To Lady Olivia Sparrow, [20? October 1816]

To: The Lady Olivia B. Sparrow
Address: Sidmouth
Postmark: None
Seal: Black wax
Watermarks: Undetermined


MS: British Library, Egerton 1965 f. 55-6
Published: Undetermined

My dearest Lady Olivia

Lest our excellent Bishop should have left Sidmouth (which I hope he has found a salutary rest from his labours) I write strait to you. My reason for writing so soon is that you would naturally conclude Mr. Wilberforce would have been here and consequently you would expect to know somewhat of the result. But mark this fresh instance of the uncertainty of all human things! He had fixed the day of his coming to which we were looking forward with that pleasure which his presence never fails to give. But the day before yesterday when we were looking out for him from Bath, arrives instead of himself a letter dated Sunning Hill,[2] to which place he had been travelling nearly all night in order to take the last farewell of his beloved Sister Mrs. Stephen![3] She had been long declining but there was no reason to expect she was so near her end. Her most tender and affectionate husband implored Mr. W– to come to her, but it was too late, she expired while he was on the road. Worn out as she was with suffering and disease nothing could surpass the affection of Mr. Stephen, his grief is proportionally great. For my own part it is a new rent made in my friendships. For thirty years there has been subsisted between us the most entire and cordial friendship. /Tho/ Always sickly and very nervous, she had a great flow of wit and humour with strong reasoning powers. Her delight was to hold a religious debate with Dean Milner.[4] But tho fond of arguing, she was one of the humblest Christians I ever knew. Humility and self distrust were indeed distinguishing features in her character. She had for many years conquered entirely her love of the world, and spent a large portion of her time in religious exercises. She was often tormented with doubts of her own state when I should have been glad to have stood in her Shoes.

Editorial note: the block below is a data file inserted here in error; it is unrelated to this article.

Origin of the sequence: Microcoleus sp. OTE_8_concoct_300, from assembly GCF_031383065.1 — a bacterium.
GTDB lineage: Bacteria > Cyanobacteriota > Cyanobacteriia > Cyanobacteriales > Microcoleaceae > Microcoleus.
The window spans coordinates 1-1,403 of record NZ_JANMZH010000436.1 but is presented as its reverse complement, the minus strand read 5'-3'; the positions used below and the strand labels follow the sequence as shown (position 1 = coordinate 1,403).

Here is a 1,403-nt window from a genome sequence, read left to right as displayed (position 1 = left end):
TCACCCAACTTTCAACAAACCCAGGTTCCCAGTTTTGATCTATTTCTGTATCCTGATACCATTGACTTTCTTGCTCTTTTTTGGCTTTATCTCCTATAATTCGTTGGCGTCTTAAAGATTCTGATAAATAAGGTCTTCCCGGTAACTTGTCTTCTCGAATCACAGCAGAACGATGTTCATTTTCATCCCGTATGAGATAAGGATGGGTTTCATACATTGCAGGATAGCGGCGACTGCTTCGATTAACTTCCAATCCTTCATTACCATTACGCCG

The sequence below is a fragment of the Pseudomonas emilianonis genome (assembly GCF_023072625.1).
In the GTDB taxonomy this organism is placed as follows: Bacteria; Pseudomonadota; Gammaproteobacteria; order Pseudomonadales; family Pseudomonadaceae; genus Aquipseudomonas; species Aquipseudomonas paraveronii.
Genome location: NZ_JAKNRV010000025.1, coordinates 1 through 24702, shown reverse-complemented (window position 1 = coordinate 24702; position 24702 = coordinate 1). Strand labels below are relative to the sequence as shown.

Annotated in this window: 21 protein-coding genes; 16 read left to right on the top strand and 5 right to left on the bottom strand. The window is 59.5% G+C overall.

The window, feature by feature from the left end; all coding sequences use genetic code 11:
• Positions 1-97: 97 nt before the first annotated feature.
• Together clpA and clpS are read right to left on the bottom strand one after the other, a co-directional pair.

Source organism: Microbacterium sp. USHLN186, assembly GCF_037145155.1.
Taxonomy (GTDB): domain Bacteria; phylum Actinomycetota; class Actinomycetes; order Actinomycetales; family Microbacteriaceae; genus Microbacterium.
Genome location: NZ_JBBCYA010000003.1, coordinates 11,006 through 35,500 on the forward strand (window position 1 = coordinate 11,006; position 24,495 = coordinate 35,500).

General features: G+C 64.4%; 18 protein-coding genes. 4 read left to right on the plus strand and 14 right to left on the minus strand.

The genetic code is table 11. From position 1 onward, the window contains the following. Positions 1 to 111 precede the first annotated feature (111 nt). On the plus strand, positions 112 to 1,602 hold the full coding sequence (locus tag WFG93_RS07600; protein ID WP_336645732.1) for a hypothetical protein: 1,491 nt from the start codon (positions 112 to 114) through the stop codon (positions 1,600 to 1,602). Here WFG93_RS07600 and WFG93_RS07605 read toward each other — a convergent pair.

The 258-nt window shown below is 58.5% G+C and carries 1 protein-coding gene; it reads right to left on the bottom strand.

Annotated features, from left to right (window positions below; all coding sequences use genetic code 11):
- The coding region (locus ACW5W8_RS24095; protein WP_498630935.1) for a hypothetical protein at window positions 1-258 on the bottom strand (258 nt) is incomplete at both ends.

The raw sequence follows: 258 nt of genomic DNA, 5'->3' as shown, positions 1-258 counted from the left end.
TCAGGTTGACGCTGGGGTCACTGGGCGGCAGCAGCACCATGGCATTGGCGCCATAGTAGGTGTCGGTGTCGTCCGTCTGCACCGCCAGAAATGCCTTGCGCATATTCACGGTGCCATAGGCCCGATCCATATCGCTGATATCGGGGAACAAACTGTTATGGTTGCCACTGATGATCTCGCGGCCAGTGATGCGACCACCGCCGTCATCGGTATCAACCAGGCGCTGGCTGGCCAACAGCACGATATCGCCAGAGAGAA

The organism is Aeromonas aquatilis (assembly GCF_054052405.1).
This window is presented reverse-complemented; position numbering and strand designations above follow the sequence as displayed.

As to a certain subject, I hope your mind has now recovered its tone, and your delicate frame additional strength and vigour. I rejoyce truly to find that her affections had not been deeply engaged.[5] I do not much wonder at it, for as he had not sought to engage them by those particular and marked attentions which are apt to render young persons blind to every thing but the attachment they have inspired, I do not think the /manners of/ /the/ Gentleman in question calculated to insinuate themselves into the heart of a very young female. His worth, his good sense, his virtues and his piety would doubtless have won her heart completely afterwards, and I should not have doubted of a most perfect, because Christian Union, had the connexion taken place. It is only in the first interviews that person and manner are apt to produce more than their due effect.

I feel deeply for him on various Accounts. Independent of private views and personal interests, the Christian world would be affected by any serious and lasting injury to his mind. I pray God to avert it. Set your heart at rest about your letter. It is destroyed, as all shall be which treat on delicate subjects.